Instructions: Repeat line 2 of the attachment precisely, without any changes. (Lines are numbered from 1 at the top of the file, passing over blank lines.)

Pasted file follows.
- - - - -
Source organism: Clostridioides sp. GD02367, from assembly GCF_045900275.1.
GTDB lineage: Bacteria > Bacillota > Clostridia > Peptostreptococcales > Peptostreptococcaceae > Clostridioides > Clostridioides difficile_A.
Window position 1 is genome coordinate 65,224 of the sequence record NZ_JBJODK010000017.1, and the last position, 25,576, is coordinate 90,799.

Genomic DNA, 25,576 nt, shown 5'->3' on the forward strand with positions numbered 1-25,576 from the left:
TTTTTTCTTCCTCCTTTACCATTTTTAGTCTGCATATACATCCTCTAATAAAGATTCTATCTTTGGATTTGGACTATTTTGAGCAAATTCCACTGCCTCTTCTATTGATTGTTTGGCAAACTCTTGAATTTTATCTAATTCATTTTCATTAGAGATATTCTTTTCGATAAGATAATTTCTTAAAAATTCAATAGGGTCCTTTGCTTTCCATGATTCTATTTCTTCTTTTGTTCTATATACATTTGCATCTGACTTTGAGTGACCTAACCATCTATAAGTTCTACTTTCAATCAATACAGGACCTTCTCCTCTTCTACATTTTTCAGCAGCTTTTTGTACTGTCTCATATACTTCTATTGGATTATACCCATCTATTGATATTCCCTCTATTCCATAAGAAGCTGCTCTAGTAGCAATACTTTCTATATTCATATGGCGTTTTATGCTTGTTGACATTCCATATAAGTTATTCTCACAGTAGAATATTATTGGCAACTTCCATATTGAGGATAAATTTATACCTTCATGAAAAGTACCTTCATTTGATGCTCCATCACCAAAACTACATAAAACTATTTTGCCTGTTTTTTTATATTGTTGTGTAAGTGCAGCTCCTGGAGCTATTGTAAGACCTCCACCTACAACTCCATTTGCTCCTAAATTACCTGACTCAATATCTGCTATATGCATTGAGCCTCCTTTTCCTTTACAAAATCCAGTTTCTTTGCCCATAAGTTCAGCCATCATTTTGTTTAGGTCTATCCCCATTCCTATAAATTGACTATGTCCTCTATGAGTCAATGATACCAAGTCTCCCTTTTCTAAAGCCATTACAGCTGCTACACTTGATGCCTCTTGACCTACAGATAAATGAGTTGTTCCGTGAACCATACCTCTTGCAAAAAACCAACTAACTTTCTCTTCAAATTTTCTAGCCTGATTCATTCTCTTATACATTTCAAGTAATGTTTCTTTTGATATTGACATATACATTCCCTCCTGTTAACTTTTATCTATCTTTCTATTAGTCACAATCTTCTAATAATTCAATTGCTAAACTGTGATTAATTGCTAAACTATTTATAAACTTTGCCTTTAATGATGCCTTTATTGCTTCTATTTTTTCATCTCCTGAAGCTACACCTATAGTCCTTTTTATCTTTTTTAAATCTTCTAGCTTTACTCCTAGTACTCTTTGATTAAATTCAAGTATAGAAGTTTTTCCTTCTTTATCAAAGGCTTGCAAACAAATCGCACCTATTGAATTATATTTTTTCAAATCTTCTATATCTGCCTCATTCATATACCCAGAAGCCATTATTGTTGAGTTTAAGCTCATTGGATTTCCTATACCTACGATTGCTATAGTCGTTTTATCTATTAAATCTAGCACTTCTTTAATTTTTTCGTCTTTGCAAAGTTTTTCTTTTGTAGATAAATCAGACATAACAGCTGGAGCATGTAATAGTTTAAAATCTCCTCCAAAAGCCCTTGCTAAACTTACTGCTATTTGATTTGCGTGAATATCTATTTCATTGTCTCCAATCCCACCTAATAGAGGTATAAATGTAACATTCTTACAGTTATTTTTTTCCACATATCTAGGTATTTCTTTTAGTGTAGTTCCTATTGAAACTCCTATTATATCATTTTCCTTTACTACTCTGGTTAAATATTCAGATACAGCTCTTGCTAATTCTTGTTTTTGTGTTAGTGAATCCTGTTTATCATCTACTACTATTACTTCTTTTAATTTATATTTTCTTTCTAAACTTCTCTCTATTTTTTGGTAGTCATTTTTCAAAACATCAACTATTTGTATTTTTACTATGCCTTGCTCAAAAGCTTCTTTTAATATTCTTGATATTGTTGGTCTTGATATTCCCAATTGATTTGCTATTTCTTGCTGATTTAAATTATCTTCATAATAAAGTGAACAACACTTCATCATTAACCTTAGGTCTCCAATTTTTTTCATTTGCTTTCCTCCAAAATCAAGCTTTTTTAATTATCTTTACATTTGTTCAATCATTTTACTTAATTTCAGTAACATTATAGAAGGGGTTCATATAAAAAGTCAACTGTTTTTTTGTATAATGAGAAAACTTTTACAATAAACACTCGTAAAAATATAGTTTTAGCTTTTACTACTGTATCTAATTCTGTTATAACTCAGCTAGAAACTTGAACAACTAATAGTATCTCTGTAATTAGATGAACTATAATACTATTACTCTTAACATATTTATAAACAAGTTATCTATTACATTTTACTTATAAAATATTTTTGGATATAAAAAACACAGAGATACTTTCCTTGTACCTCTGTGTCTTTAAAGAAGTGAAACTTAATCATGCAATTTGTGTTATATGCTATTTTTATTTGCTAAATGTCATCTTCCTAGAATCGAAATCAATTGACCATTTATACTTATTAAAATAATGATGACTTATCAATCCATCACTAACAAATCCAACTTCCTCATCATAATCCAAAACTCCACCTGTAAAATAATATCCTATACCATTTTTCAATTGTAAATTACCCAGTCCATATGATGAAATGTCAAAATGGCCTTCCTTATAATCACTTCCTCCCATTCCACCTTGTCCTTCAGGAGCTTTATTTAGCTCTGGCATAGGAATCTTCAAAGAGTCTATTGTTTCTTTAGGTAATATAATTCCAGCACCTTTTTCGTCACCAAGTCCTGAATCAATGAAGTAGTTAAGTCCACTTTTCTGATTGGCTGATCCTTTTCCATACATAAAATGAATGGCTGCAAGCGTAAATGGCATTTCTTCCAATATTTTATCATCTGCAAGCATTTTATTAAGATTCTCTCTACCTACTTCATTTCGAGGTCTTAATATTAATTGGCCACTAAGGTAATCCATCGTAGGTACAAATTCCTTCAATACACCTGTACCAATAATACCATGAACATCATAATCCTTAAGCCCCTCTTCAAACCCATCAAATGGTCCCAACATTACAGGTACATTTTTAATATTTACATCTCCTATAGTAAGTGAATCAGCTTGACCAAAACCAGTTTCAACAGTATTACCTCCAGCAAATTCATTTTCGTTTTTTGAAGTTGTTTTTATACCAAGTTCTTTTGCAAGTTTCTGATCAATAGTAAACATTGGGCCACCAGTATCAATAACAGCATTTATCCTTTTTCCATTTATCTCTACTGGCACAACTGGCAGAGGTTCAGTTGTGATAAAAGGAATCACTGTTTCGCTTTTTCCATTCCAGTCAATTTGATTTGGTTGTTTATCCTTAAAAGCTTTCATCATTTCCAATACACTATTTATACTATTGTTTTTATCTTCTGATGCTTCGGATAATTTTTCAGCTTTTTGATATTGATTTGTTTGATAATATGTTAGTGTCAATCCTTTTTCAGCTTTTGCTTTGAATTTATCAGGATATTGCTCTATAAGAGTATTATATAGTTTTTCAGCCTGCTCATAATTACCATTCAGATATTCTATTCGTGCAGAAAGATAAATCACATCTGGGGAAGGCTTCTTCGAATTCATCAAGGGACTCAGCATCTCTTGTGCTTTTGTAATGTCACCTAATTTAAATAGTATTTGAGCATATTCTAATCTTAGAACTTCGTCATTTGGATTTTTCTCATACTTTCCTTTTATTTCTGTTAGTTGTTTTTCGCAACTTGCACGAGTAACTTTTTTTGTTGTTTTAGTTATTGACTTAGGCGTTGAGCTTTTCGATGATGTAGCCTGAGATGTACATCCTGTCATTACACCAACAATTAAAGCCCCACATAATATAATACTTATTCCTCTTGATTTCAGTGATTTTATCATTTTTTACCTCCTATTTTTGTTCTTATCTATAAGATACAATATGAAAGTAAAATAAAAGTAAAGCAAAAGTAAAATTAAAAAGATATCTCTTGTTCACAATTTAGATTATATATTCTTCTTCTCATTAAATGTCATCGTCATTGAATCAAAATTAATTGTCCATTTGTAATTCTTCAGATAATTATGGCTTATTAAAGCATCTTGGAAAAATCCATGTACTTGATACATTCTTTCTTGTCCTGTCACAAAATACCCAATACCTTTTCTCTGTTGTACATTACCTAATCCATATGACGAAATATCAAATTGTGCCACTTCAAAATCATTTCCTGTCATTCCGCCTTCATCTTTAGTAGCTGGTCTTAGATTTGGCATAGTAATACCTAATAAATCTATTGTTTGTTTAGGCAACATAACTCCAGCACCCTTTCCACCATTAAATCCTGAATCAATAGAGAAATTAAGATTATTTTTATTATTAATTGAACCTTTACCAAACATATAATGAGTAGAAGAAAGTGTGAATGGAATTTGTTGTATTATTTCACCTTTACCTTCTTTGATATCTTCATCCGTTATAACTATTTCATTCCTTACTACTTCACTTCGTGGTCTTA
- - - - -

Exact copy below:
GTDB lineage: Bacteria > Bacillota > Clostridia > Peptostreptococcales > Peptostreptococcaceae > Clostridioides > Clostridioides difficile_A.